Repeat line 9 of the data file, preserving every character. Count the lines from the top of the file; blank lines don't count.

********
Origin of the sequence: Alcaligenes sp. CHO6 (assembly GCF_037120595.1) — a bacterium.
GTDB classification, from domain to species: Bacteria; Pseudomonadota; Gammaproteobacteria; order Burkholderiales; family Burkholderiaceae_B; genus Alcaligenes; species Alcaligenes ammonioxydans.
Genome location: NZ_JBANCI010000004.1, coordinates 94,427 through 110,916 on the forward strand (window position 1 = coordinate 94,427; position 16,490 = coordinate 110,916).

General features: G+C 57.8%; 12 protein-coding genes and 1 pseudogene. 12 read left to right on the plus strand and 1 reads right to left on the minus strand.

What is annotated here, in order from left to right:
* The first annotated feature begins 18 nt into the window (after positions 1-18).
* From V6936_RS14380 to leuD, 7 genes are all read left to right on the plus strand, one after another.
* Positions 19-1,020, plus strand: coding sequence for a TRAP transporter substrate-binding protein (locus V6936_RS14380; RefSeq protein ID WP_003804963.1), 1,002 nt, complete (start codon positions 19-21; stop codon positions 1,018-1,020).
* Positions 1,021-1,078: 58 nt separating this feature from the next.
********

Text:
* Positions 1,021-1,078: 58 nt separating this feature from the next.